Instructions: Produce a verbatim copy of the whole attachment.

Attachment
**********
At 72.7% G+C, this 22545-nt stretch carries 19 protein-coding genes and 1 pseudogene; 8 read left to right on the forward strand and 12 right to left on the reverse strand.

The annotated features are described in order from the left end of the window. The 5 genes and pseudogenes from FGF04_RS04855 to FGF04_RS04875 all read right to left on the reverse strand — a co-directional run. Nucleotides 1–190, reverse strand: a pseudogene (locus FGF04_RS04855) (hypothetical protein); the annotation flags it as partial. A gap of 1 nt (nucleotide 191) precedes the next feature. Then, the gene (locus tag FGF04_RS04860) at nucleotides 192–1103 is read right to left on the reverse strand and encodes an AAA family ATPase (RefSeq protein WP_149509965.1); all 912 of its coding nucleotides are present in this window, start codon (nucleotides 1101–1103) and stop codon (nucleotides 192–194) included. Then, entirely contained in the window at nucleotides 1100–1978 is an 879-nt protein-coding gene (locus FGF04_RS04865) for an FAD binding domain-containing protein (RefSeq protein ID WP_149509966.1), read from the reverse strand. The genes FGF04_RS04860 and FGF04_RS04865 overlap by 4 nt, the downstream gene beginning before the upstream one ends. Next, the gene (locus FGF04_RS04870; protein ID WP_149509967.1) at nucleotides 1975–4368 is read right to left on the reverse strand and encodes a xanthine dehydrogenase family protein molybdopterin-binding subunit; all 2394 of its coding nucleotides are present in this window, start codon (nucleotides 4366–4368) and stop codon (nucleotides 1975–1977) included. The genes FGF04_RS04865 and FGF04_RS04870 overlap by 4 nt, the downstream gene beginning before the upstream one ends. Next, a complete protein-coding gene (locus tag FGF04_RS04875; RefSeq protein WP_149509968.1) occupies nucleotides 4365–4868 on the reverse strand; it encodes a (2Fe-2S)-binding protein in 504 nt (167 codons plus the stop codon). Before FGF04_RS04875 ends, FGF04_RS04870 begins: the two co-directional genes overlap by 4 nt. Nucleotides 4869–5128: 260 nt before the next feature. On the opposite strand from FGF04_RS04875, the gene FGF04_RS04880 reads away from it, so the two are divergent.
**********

At 72.7% G+C, this 22545-nt stretch carries 19 protein-coding genes and 1 pseudogene; 8 read left to right on the forward strand and 12 right to left on the reverse strand.

The annotated features are described in order from the left end of the window. The 5 genes and pseudogenes from FGF04_RS04855 to FGF04_RS04875 all read right to left on the reverse strand — a co-directional run. Nucleotides 1–190, reverse strand: a pseudogene (locus FGF04_RS04855) (hypothetical protein); the annotation flags it as partial. A gap of 1 nt (nucleotide 191) precedes the next feature. Then, the gene (locus tag FGF04_RS04860) at nucleotides 192–1103 is read right to left on the reverse strand and encodes an AAA family ATPase (RefSeq protein WP_149509965.1); all 912 of its coding nucleotides are present in this window, start codon (nucleotides 1101–1103) and stop codon (nucleotides 192–194) included. Then, entirely contained in the window at nucleotides 1100–1978 is an 879-nt protein-coding gene (locus FGF04_RS04865) for an FAD binding domain-containing protein (RefSeq protein ID WP_149509966.1), read from the reverse strand. The genes FGF04_RS04860 and FGF04_RS04865 overlap by 4 nt, the downstream gene beginning before the upstream one ends. Next, the gene (locus FGF04_RS04870; protein ID WP_149509967.1) at nucleotides 1975–4368 is read right to left on the reverse strand and encodes a xanthine dehydrogenase family protein molybdopterin-binding subunit; all 2394 of its coding nucleotides are present in this window, start codon (nucleotides 4366–4368) and stop codon (nucleotides 1975–1977) included. The genes FGF04_RS04865 and FGF04_RS04870 overlap by 4 nt, the downstream gene beginning before the upstream one ends. Next, a complete protein-coding gene (locus tag FGF04_RS04875; RefSeq protein WP_149509968.1) occupies nucleotides 4365–4868 on the reverse strand; it encodes a (2Fe-2S)-binding protein in 504 nt (167 codons plus the stop codon). Before FGF04_RS04875 ends, FGF04_RS04870 begins: the two co-directional genes overlap by 4 nt. Nucleotides 4869–5128: 260 nt before the next feature. On the opposite strand from FGF04_RS04875, the gene FGF04_RS04880 reads away from it, so the two are divergent.